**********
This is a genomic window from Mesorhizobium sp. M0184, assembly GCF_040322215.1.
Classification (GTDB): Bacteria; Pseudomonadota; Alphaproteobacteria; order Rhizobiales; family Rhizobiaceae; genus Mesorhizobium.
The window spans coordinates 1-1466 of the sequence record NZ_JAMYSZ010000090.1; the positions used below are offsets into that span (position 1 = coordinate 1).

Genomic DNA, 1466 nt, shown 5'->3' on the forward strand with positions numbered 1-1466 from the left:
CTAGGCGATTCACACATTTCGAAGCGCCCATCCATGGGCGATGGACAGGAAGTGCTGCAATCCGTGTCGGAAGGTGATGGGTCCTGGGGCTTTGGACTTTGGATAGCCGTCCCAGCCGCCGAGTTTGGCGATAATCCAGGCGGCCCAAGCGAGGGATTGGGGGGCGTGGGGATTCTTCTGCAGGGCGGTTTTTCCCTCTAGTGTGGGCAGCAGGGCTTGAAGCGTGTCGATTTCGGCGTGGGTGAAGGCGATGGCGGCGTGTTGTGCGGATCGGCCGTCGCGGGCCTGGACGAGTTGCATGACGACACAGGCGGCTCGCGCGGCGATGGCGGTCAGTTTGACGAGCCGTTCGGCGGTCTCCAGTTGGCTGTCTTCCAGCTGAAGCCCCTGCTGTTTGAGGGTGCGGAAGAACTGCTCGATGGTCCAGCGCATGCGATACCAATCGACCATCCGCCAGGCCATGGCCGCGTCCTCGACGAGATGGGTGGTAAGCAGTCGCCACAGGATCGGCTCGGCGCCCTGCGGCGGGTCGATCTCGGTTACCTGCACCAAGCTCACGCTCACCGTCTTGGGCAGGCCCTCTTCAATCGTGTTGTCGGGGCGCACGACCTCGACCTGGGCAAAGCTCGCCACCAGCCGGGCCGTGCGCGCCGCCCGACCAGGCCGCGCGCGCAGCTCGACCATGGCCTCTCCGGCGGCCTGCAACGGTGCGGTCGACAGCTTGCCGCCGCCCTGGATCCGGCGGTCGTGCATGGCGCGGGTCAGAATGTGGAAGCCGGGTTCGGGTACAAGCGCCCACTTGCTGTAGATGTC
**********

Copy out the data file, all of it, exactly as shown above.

This is a genomic window from Mesorhizobium sp. M0184, assembly GCF_040322215.1.
Classification (GTDB): Bacteria; Pseudomonadota; Alphaproteobacteria; order Rhizobiales; family Rhizobiaceae; genus Mesorhizobium.
The window spans coordinates 1-1466 of the sequence record NZ_JAMYSZ010000090.1; the positions used below are offsets into that span (position 1 = coordinate 1).

Genomic DNA, 1466 nt, shown 5'->3' on the forward strand with positions numbered 1-1466 from the left:
CTAGGCGATTCACACATTTCGAAGCGCCCATCCATGGGCGATGGACAGGAAGTGCTGCAATCCGTGTCGGAAGGTGATGGGTCCTGGGGCTTTGGACTTTGGATAGCCGTCCCAGCCGCCGAGTTTGGCGATAATCCAGGCGGCCCAAGCGAGGGATTGGGGGGCGTGGGGATTCTTCTGCAGGGCGGTTTTTCCCTCTAGTGTGGGCAGCAGGGCTTGAAGCGTGTCGATTTCGGCGTGGGTGAAGGCGATGGCGGCGTGTTGTGCGGATCGGCCGTCGCGGGCCTGGACGAGTTGCATGACGACACAGGCGGCTCGCGCGGCGATGGCGGTCAGTTTGACGAGCCGTTCGGCGGTCTCCAGTTGGCTGTCTTCCAGCTGAAGCCCCTGCTGTTTGAGGGTGCGGAAGAACTGCTCGATGGTCCAGCGCATGCGATACCAATCGACCATCCGCCAGGCCATGGCCGCGTCCTCGACGAGATGGGTGGTAAGCAGTCGCCACAGGATCGGCTCGGCGCCCTGCGGCGGGTCGATCTCGGTTACCTGCACCAAGCTCACGCTCACCGTCTTGGGCAGGCCCTCTTCAATCGTGTTGTCGGGGCGCACGACCTCGACCTGGGCAAAGCTCGCCACCAGCCGGGCCGTGCGCGCCGCCCGACCAGGCCGCGCGCGCAGCTCGACCATGGCCTCTCCGGCGGCCTGCAACGGTGCGGTCGACAGCTTGCCGCCGCCCTGGATCCGGCGGTCGTGCATGGCGCGGGTCAGAATGTGGAAGCCGGGTTCGGGTACAAGCGCCCACTTGCTGTAGATGTC